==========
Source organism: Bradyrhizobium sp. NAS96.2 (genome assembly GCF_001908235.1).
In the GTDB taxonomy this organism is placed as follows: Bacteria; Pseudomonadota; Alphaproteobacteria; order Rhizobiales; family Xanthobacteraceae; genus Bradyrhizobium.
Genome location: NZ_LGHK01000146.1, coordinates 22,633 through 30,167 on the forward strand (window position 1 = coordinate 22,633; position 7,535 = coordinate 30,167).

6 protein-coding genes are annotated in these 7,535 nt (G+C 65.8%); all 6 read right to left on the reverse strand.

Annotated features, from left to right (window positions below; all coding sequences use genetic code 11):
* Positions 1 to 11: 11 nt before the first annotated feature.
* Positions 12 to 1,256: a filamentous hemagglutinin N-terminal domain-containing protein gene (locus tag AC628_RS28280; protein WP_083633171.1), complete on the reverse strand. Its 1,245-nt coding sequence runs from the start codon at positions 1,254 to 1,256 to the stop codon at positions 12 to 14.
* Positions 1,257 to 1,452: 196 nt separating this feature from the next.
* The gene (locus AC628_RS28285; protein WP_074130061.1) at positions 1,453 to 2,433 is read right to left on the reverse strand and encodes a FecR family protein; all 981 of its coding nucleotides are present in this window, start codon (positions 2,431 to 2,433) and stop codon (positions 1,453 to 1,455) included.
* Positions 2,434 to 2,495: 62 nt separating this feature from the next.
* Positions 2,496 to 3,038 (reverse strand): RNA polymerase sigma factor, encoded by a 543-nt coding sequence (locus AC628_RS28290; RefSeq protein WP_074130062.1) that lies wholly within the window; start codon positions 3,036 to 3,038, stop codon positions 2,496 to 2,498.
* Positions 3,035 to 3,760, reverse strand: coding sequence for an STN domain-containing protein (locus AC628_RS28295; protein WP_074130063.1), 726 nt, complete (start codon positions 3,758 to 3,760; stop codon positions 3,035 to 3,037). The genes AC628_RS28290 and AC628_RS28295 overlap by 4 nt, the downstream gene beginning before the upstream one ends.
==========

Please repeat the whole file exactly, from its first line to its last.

Source organism: Bradyrhizobium sp. NAS96.2 (genome assembly GCF_001908235.1).
In the GTDB taxonomy this organism is placed as follows: Bacteria; Pseudomonadota; Alphaproteobacteria; order Rhizobiales; family Xanthobacteraceae; genus Bradyrhizobium.
Genome location: NZ_LGHK01000146.1, coordinates 22,633 through 30,167 on the forward strand (window position 1 = coordinate 22,633; position 7,535 = coordinate 30,167).

6 protein-coding genes are annotated in these 7,535 nt (G+C 65.8%); all 6 read right to left on the reverse strand.

Annotated features, from left to right (window positions below; all coding sequences use genetic code 11):
* Positions 1 to 11: 11 nt before the first annotated feature.
* Positions 12 to 1,256: a filamentous hemagglutinin N-terminal domain-containing protein gene (locus tag AC628_RS28280; protein WP_083633171.1), complete on the reverse strand. Its 1,245-nt coding sequence runs from the start codon at positions 1,254 to 1,256 to the stop codon at positions 12 to 14.
* Positions 1,257 to 1,452: 196 nt separating this feature from the next.
* The gene (locus AC628_RS28285; protein WP_074130061.1) at positions 1,453 to 2,433 is read right to left on the reverse strand and encodes a FecR family protein; all 981 of its coding nucleotides are present in this window, start codon (positions 2,431 to 2,433) and stop codon (positions 1,453 to 1,455) included.
* Positions 2,434 to 2,495: 62 nt separating this feature from the next.
* Positions 2,496 to 3,038 (reverse strand): RNA polymerase sigma factor, encoded by a 543-nt coding sequence (locus AC628_RS28290; RefSeq protein WP_074130062.1) that lies wholly within the window; start codon positions 3,036 to 3,038, stop codon positions 2,496 to 2,498.
* Positions 3,035 to 3,760, reverse strand: coding sequence for an STN domain-containing protein (locus AC628_RS28295; protein WP_074130063.1), 726 nt, complete (start codon positions 3,758 to 3,760; stop codon positions 3,035 to 3,037). The genes AC628_RS28290 and AC628_RS28295 overlap by 4 nt, the downstream gene beginning before the upstream one ends.